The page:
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The Peace of Wild Things

I just finished reading Terry Tempest Williams‘ “Refuge“. She wrote about watching her mother and other women in her family deal with cancer while also seeing the bird refuge she loved threatened by the rising of the Great Salt Lake. Having just lost my mother a little over a year ago (though mine went suddenly – what would it have been like to have time to say goodbye like Terry did?), I related to her process of grieving – first railing against change, then acceptance of what life brings.

She writes, “I am slowly, painfully discovering that my refuge is not found in my mother, my grandmother, or even the birds at Bear River. My refuge exists in my capacity to love. If I can learn to love death then I can begin to find refuge in change.”

While I can’t say that I’ve learned to love death, I do feel more able to accept that life is change, so much of which is out of any of our control. By focusing on being present in this moment, and loving the people and animals and things I have in my life now, I find refuge in each new day I am given. Having life growing inside of me has brought this more and more to the forefront of my mind. Yes, there are many things to fear and worry about, but I don’t let these have power over me like I used to. I am part of a bigger process, one in which I have to do a lot of waiting and seeing what will come forth, and there is such freedom in that, in being fully present for each new gift that comes, instead of making things happen my way.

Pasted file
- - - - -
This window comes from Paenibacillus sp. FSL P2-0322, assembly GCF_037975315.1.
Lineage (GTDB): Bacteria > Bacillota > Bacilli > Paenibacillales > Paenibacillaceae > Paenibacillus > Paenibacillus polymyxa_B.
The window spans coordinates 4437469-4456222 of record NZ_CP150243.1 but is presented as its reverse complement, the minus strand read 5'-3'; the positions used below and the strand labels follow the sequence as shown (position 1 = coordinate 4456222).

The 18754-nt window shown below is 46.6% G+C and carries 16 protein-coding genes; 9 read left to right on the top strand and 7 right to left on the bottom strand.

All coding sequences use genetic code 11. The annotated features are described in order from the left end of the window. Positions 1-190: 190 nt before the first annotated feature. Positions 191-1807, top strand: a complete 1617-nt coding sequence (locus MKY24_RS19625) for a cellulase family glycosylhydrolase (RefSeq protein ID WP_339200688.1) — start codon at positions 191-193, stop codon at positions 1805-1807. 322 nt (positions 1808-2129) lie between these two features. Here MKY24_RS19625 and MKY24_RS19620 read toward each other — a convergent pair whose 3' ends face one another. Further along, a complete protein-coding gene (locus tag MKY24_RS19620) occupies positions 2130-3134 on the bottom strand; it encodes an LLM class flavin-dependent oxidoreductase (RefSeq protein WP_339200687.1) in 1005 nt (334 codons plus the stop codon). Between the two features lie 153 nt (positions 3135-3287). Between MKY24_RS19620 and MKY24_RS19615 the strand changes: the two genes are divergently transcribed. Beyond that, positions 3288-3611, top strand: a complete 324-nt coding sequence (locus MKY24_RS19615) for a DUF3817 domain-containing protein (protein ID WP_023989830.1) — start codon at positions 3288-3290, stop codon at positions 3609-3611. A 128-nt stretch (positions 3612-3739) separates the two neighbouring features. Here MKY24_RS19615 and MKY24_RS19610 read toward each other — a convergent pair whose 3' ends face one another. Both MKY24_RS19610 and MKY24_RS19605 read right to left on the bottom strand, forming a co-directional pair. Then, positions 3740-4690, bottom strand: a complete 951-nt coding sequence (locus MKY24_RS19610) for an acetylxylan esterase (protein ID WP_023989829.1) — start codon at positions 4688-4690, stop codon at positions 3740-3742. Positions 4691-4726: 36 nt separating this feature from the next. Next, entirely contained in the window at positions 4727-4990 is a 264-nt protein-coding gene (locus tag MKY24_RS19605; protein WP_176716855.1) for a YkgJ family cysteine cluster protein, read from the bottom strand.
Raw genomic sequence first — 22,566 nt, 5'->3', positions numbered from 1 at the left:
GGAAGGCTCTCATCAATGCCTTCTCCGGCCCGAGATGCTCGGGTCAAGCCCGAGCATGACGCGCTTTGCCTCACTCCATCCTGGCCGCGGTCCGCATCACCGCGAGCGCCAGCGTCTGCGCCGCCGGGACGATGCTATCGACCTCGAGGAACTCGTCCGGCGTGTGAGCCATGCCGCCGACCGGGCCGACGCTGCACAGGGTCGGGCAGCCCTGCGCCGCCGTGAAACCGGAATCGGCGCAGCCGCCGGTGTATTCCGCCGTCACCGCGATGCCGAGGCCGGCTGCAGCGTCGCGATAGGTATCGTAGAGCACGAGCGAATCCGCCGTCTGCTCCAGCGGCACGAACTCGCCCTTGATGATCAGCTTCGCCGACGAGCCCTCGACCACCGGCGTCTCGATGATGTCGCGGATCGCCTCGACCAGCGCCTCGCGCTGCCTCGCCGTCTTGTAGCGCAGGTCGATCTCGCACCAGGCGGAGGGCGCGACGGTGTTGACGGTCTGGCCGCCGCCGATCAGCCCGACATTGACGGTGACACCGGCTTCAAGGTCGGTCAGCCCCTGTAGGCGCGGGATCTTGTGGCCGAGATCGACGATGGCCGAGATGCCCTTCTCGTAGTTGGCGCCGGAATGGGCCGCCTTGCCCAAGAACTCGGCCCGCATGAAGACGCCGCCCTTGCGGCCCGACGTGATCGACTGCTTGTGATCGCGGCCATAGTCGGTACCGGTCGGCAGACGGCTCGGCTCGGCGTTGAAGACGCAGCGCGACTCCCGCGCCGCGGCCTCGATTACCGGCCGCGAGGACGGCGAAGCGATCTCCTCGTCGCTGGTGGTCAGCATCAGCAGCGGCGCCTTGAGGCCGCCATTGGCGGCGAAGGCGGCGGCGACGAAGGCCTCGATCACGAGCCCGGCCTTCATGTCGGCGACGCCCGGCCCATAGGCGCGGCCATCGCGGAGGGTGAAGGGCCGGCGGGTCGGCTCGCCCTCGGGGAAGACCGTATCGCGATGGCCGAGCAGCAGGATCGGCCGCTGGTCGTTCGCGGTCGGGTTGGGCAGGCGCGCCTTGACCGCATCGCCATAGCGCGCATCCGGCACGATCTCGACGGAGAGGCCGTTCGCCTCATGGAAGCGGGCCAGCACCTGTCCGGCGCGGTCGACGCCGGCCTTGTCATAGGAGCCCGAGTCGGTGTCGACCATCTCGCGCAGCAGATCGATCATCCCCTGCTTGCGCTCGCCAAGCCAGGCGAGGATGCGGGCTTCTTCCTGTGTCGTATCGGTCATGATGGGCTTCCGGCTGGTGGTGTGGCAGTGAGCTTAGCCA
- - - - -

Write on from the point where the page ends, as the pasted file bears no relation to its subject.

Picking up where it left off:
Terry used a poem by Wendell Berry to illustrate this idea. I love it.

The Peace of Wild Things

When despair for the world grows in me
and I wake in the night at the least sound
in fear of what my life and my children’s lives may be,
I go and lie down where the wood drake
rests in his beauty on the water, and the great heron feeds.
I come into the peace of wild things
who do not tax their lives with forethought
of grief. I come into the presence of still water.
And I feel above me the day-blind stars
waiting with their light. For a time
I rest in the grace of the world, and am free.

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